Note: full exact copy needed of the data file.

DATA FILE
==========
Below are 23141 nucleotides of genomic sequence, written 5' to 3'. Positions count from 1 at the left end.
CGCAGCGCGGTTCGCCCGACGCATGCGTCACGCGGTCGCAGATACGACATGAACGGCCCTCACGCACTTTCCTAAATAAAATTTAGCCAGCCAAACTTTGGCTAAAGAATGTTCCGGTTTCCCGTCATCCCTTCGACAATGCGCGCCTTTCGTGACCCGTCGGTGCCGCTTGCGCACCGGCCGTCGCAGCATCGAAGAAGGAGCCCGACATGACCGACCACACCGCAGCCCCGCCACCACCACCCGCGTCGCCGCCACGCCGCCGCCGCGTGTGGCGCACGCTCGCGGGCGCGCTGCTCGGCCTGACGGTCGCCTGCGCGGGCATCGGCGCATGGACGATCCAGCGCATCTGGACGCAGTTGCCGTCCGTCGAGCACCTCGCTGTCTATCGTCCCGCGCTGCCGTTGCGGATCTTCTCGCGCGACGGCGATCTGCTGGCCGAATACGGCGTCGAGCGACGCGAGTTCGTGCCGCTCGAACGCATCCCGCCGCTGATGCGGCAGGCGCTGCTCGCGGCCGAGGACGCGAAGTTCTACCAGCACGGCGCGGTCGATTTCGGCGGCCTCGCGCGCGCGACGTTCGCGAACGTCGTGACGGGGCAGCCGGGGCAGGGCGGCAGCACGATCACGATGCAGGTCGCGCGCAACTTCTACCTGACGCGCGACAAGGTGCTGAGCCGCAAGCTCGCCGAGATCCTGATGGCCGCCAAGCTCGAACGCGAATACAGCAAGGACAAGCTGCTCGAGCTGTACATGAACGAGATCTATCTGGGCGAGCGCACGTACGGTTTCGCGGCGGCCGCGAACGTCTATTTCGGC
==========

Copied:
Below are 23141 nucleotides of genomic sequence, written 5' to 3'. Positions count from 1 at the left end.
CGCAGCGCGGTTCGCCCGACGCATGCGTCACGCGGTCGCAGATACGACATGAACGGCCCTCACGCACTTTCCTAAATAAAATTTAGCCAGCCAAACTTTGGCTAAAGAATGTTCCGGTTTCCCGTCATCCCTTCGACAATGCGCGCCTTTCGTGACCCGTCGGTGCCGCTTGCGCACCGGCCGTCGCAGCATCGAAGAAGGAGCCCGACATGACCGACCACACCGCAGCCCCGCCACCACCACCCGCGTCGCCGCCACGCCGCCGCCGCGTGTGGCGCACGCTCGCGGGCGCGCTGCTCGGCCTGACGGTCGCCTGCGCGGGCATCGGCGCATGGACGATCCAGCGCATCTGGACGCAGTTGCCGTCCGTCGAGCACCTCGCTGTCTATCGTCCCGCGCTGCCGTTGCGGATCTTCTCGCGCGACGGCGATCTGCTGGCCGAATACGGCGTCGAGCGACGCGAGTTCGTGCCGCTCGAACGCATCCCGCCGCTGATGCGGCAGGCGCTGCTCGCGGCCGAGGACGCGAAGTTCTACCAGCACGGCGCGGTCGATTTCGGCGGCCTCGCGCGCGCGACGTTCGCGAACGTCGTGACGGGGCAGCCGGGGCAGGGCGGCAGCACGATCACGATGCAGGTCGCGCGCAACTTCTACCTGACGCGCGACAAGGTGCTGAGCCGCAAGCTCGCCGAGATCCTGATGGCCGCCAAGCTCGAACGCGAATACAGCAAGGACAAGCTGCTCGAGCTGTACATGAACGAGATCTATCTGGGCGAGCGCACGTACGGTTTCGCGGCGGCCGCGAACGTCTATTTCGGC